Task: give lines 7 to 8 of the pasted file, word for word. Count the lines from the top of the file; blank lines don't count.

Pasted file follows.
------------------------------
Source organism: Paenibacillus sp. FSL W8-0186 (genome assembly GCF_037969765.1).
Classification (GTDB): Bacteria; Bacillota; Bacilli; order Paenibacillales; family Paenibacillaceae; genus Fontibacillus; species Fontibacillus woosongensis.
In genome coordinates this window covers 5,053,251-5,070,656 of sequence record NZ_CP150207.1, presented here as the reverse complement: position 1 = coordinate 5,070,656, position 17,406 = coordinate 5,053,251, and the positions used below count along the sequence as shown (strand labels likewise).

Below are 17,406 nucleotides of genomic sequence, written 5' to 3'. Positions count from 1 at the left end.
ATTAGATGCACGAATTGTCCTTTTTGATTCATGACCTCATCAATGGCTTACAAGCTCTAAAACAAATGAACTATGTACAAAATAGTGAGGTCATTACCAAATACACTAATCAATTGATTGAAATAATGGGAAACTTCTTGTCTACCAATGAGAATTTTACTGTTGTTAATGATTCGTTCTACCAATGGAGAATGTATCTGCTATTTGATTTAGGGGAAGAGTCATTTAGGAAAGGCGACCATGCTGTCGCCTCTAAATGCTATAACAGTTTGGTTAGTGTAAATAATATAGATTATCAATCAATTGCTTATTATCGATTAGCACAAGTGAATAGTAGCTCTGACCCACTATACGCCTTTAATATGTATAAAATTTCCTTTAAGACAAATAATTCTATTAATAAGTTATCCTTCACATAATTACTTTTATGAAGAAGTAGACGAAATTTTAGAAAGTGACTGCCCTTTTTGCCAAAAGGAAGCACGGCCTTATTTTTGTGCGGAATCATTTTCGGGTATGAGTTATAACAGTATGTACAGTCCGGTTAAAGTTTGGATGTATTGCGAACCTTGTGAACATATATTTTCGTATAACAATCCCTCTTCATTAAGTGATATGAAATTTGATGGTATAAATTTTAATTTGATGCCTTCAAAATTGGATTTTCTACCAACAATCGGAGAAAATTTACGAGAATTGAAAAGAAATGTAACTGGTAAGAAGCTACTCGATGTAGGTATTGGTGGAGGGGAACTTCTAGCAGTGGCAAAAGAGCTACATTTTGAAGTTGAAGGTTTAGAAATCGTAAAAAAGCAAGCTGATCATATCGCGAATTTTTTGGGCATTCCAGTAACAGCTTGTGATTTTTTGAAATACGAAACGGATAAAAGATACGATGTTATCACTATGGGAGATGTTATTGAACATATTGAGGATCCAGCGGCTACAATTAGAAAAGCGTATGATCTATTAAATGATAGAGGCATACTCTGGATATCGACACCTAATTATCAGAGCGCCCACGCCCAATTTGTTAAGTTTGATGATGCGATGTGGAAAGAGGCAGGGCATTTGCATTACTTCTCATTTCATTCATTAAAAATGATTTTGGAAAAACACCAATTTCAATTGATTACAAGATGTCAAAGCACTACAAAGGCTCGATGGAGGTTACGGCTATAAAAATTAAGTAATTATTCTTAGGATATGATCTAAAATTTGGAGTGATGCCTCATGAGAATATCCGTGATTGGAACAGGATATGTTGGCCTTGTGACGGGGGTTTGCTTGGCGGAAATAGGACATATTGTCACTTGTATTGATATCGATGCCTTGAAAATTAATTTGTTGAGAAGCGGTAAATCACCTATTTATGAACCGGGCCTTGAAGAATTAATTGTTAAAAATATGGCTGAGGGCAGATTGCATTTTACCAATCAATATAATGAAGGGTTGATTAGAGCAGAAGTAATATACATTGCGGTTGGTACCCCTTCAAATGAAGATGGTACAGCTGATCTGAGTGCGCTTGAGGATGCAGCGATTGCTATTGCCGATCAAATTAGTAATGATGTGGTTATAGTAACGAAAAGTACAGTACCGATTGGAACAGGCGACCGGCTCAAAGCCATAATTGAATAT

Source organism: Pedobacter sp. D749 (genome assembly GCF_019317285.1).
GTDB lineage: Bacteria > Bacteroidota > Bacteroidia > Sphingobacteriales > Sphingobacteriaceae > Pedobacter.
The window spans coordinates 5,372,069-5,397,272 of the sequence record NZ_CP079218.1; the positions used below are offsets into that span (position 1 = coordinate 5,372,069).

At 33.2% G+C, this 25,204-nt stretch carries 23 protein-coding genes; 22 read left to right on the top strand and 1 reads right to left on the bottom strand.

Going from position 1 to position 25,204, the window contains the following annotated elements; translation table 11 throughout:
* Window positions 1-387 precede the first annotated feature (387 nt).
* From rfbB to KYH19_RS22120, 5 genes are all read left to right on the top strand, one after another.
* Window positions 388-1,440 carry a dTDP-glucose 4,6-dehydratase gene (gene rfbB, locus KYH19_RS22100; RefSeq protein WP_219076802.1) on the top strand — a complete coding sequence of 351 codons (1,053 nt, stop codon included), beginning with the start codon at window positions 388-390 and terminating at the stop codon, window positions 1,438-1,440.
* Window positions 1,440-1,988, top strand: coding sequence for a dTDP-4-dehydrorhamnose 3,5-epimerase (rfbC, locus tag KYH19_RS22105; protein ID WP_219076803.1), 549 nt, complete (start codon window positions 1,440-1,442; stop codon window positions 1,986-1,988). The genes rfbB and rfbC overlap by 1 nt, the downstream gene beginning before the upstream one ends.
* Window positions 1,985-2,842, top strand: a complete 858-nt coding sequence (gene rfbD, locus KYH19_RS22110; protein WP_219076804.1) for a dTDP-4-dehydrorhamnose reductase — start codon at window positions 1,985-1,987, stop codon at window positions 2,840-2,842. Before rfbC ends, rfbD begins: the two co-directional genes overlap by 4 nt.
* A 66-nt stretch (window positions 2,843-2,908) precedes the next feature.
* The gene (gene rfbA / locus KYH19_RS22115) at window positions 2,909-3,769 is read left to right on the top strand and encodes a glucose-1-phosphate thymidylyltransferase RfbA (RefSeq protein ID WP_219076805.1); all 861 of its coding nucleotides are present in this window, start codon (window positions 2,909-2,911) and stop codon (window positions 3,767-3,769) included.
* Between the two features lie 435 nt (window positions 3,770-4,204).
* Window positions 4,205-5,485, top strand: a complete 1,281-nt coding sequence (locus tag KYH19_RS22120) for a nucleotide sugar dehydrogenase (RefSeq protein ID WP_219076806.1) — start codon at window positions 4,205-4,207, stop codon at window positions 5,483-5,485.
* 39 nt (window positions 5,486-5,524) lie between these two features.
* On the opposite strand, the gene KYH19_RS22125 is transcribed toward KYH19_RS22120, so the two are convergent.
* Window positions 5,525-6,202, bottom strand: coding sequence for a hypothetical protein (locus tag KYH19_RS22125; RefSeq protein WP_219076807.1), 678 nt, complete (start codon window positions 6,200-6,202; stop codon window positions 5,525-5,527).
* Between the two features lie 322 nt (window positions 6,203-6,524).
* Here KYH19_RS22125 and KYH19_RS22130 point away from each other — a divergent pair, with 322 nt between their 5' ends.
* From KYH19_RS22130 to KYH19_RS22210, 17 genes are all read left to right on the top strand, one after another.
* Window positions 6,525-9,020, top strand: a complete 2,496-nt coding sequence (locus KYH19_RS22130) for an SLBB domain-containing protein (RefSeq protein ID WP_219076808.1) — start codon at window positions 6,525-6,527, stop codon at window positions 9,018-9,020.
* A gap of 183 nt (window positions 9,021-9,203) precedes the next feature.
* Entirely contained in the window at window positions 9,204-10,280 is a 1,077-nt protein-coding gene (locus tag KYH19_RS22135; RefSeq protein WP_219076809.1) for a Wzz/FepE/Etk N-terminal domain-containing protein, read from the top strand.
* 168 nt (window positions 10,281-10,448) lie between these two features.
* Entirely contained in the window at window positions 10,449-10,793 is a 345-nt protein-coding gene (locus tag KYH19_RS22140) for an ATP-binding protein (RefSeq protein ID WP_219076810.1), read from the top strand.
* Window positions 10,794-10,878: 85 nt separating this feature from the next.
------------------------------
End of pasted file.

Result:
GTDB lineage: Bacteria > Bacteroidota > Bacteroidia > Sphingobacteriales > Sphingobacteriaceae > Pedobacter.
The window spans coordinates 5,372,069-5,397,272 of the sequence record NZ_CP079218.1; the positions used below are offsets into that span (position 1 = coordinate 5,372,069).